We run events for high level prospective donors to environmental causes, and are starting to see new funders coming to us with interest in climate change and other environmental issues such as plastics, which has recently piqued interest. We know it’s hard to decide where best to put funds to get meaningful results. We are not a consultancy and have only limited resources, so we try to connect new donors with as many established funders as possible to learn about others’ strategies and leapfrog the early stages of developing a new funding stream.
We also work as much as possible in partnership with others to leverage all our efforts to get more money into the sector. For example, private banks and philanthropy advisors, and consultancies like Ten Years’ Time, are becoming much more interested in climate change.
For funders wanting to concentrate more on climate change, I would recommend that they network as much as possible and talk to the specialists. There is a vast array of strategic work in need of funding. And there’s plenty that can be done by funders who are not involved in environmental issues. Take culture and the arts, for example. People working in that sector know and care about climate change. What is needed is funding to allow creative endeavours to start addressing climate change in ways that will engage the public, will tap into their feelings and emotions. The question then will be how to join up that work to initiatives that help people turn their emotions into action through policy work by bodies such as The Climate Coalition – a broad coalition of 130 different organisations focused on climate change, from the Women’s Institute to Oxfam.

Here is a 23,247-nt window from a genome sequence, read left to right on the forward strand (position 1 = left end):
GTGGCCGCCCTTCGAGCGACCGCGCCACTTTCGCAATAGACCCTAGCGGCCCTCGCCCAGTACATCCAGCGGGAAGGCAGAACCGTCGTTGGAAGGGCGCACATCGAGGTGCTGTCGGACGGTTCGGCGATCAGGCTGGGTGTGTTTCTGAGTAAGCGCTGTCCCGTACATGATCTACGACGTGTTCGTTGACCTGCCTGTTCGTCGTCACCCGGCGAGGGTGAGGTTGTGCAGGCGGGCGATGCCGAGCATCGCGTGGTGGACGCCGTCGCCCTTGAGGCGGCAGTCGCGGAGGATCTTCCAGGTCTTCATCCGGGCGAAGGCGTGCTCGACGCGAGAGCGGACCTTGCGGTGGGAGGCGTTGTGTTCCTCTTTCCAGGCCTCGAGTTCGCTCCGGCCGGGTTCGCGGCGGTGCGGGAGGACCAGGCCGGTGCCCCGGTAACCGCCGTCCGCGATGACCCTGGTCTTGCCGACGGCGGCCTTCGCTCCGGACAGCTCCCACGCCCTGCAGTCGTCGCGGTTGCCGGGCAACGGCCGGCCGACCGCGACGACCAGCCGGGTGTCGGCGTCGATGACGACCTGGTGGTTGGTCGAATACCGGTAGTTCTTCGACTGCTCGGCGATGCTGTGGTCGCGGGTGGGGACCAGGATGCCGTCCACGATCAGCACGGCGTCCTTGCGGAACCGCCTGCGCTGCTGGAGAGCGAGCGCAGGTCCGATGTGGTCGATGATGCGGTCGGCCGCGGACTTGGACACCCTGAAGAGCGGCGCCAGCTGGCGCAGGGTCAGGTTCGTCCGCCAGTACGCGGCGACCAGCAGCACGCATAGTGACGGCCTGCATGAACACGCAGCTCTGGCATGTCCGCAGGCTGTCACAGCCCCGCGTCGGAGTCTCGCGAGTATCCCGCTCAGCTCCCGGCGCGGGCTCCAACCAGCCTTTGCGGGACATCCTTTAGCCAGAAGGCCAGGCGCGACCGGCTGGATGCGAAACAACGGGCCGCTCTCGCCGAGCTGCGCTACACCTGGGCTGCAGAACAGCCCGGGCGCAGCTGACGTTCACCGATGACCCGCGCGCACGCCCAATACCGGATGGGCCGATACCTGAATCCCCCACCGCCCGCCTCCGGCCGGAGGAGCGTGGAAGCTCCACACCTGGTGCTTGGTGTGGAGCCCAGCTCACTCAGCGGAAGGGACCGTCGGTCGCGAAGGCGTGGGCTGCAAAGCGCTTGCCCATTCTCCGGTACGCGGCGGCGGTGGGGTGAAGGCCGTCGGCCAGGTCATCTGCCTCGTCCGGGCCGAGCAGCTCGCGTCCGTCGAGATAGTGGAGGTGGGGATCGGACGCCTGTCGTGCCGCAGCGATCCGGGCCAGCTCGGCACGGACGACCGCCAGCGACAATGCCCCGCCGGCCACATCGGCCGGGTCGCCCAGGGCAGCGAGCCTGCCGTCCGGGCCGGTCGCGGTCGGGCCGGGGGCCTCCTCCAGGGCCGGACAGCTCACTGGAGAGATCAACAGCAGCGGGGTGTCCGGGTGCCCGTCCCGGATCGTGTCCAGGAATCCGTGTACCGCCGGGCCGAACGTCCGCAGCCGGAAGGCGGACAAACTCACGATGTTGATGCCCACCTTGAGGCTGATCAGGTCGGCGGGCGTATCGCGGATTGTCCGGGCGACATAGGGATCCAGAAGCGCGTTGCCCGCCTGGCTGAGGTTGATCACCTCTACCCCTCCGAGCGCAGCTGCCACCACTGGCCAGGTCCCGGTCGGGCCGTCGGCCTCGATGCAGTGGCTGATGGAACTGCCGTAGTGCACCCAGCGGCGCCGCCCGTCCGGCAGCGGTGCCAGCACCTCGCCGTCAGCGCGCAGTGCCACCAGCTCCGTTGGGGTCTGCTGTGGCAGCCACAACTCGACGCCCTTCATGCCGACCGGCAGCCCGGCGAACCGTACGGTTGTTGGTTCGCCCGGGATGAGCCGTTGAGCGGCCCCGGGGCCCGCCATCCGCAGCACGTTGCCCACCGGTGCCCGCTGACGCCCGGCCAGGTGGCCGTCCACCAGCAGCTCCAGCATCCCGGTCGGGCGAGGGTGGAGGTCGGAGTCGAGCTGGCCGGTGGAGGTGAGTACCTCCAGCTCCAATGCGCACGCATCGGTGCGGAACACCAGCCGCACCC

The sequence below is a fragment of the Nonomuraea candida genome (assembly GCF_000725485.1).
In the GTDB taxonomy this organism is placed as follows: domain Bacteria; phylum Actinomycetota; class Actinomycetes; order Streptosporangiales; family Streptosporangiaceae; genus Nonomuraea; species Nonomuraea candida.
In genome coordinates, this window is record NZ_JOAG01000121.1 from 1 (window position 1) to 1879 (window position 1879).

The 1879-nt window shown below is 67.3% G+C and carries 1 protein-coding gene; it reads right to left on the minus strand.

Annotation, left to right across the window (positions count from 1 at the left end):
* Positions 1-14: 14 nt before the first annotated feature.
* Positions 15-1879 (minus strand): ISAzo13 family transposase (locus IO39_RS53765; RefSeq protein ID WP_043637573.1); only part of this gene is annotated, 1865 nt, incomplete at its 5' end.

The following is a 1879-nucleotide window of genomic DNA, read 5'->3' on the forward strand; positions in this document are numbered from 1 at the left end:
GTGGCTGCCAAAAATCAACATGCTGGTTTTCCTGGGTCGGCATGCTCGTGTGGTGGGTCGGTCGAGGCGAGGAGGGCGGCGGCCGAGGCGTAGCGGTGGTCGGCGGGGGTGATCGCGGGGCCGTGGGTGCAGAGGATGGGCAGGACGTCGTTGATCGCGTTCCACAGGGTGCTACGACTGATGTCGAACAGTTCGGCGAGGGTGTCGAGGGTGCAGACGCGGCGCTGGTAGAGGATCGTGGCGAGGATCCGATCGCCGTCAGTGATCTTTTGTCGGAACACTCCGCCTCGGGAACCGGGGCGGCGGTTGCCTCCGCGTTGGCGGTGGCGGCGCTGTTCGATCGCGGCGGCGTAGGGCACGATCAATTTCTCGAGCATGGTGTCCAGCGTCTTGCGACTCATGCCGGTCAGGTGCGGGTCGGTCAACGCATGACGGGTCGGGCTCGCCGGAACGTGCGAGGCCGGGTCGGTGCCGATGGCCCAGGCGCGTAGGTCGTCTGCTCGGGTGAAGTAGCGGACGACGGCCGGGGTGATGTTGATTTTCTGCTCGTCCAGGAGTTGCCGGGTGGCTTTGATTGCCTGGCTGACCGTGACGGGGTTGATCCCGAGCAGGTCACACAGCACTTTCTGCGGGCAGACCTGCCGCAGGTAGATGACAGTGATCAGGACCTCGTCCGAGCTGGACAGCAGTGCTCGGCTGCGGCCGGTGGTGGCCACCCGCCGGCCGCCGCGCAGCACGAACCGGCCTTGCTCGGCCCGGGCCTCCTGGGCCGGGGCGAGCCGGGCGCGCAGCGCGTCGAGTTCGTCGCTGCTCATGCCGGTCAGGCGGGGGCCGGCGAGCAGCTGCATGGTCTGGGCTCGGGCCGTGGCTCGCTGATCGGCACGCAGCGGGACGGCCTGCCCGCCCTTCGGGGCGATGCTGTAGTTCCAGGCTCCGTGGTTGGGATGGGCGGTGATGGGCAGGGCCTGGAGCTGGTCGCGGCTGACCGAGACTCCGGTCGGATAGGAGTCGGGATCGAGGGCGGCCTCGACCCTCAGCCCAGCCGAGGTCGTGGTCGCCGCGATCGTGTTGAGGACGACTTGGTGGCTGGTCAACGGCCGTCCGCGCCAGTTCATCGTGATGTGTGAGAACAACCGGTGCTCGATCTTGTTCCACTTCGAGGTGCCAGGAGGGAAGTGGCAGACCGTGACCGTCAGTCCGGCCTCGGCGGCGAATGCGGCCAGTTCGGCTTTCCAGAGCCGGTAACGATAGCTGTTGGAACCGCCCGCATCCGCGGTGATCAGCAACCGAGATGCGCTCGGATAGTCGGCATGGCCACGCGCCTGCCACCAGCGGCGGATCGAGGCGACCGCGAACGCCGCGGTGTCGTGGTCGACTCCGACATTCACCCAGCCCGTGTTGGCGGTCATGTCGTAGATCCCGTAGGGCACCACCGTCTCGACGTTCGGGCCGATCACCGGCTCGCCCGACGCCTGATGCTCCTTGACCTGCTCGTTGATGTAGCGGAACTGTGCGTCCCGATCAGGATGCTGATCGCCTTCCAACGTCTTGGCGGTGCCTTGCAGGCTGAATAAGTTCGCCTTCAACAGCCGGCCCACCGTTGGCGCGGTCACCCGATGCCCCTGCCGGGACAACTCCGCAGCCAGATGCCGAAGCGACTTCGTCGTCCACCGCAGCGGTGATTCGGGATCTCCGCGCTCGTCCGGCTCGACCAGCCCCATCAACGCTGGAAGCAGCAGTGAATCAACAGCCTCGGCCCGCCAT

I don’t know of many of our members who require action on climate change from their grantees – such as a policy for making their offices more sustainable – as a condition of their funding. But if some of the larger foundations were to do that across all their funding areas, and provide resources for it to be done, it could have a fairly significant effect on many organisations and individuals.
In terms of investments, I am surprised that more trusts and foundations have not committed to DivestInvest. Although maybe I shouldn’t be surprised as there is often such a firewall between investments and grants. But if we are talking about metric tonnes of carbon going out into the atmosphere, some investments can easily undo any good work foundations are doing in their grant-making. It is complicated to unpick investments, especially through funds, but many foundations have managed it.
Finally, I think there will be a reputational risk to not addressing climate change, but I am not sure whether funders realise this. I think increasingly the public is expecting foundations to take a position on climate change, so it is much better to get on board early than to be caught out.
Environmental Funders Network